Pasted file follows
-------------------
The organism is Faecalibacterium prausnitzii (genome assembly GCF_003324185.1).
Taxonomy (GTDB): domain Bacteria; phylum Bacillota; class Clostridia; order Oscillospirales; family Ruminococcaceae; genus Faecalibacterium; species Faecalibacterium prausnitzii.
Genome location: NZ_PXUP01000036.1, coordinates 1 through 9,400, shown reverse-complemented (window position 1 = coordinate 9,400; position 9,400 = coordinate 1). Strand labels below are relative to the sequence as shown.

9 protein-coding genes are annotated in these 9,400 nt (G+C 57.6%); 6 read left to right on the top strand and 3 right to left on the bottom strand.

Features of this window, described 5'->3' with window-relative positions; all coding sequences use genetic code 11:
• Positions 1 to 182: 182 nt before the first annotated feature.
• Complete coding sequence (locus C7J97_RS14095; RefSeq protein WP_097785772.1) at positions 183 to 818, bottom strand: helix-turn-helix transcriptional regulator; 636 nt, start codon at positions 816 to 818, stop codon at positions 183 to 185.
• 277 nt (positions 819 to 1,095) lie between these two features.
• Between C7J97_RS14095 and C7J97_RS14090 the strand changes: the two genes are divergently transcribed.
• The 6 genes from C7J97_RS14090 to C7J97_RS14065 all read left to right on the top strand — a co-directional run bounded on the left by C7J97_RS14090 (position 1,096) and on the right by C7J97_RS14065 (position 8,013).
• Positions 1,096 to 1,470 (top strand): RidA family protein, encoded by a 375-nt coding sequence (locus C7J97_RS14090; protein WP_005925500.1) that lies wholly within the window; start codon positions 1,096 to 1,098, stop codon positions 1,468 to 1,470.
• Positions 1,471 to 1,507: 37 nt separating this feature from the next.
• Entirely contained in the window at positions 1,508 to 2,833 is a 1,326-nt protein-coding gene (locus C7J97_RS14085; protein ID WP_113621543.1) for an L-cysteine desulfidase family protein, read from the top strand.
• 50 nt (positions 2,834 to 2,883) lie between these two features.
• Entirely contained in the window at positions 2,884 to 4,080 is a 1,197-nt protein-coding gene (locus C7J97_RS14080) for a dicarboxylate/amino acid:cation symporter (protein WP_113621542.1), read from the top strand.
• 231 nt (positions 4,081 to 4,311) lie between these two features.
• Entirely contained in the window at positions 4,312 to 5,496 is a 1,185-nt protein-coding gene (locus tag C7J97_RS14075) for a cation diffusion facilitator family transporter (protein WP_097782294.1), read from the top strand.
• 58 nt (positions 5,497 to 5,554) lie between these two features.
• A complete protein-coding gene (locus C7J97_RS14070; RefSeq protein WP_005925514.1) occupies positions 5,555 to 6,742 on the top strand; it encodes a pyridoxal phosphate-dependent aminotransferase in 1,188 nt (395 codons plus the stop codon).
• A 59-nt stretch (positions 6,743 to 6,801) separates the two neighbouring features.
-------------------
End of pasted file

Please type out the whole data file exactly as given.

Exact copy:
The organism is Faecalibacterium prausnitzii (genome assembly GCF_003324185.1).
Taxonomy (GTDB): domain Bacteria; phylum Bacillota; class Clostridia; order Oscillospirales; family Ruminococcaceae; genus Faecalibacterium; species Faecalibacterium prausnitzii.
Genome location: NZ_PXUP01000036.1, coordinates 1 through 9,400, shown reverse-complemented (window position 1 = coordinate 9,400; position 9,400 = coordinate 1). Strand labels below are relative to the sequence as shown.

9 protein-coding genes are annotated in these 9,400 nt (G+C 57.6%); 6 read left to right on the top strand and 3 right to left on the bottom strand.

Features of this window, described 5'->3' with window-relative positions; all coding sequences use genetic code 11:
• Positions 1 to 182: 182 nt before the first annotated feature.
• Complete coding sequence (locus C7J97_RS14095; RefSeq protein WP_097785772.1) at positions 183 to 818, bottom strand: helix-turn-helix transcriptional regulator; 636 nt, start codon at positions 816 to 818, stop codon at positions 183 to 185.
• 277 nt (positions 819 to 1,095) lie between these two features.
• Between C7J97_RS14095 and C7J97_RS14090 the strand changes: the two genes are divergently transcribed.
• The 6 genes from C7J97_RS14090 to C7J97_RS14065 all read left to right on the top strand — a co-directional run bounded on the left by C7J97_RS14090 (position 1,096) and on the right by C7J97_RS14065 (position 8,013).
• Positions 1,096 to 1,470 (top strand): RidA family protein, encoded by a 375-nt coding sequence (locus C7J97_RS14090; protein WP_005925500.1) that lies wholly within the window; start codon positions 1,096 to 1,098, stop codon positions 1,468 to 1,470.
• Positions 1,471 to 1,507: 37 nt separating this feature from the next.
• Entirely contained in the window at positions 1,508 to 2,833 is a 1,326-nt protein-coding gene (locus C7J97_RS14085; protein ID WP_113621543.1) for an L-cysteine desulfidase family protein, read from the top strand.
• 50 nt (positions 2,834 to 2,883) lie between these two features.
• Entirely contained in the window at positions 2,884 to 4,080 is a 1,197-nt protein-coding gene (locus C7J97_RS14080) for a dicarboxylate/amino acid:cation symporter (protein WP_113621542.1), read from the top strand.
• 231 nt (positions 4,081 to 4,311) lie between these two features.
• Entirely contained in the window at positions 4,312 to 5,496 is a 1,185-nt protein-coding gene (locus tag C7J97_RS14075) for a cation diffusion facilitator family transporter (protein WP_097782294.1), read from the top strand.
• 58 nt (positions 5,497 to 5,554) lie between these two features.
• A complete protein-coding gene (locus C7J97_RS14070; RefSeq protein WP_005925514.1) occupies positions 5,555 to 6,742 on the top strand; it encodes a pyridoxal phosphate-dependent aminotransferase in 1,188 nt (395 codons plus the stop codon).
• A 59-nt stretch (positions 6,743 to 6,801) separates the two neighbouring features.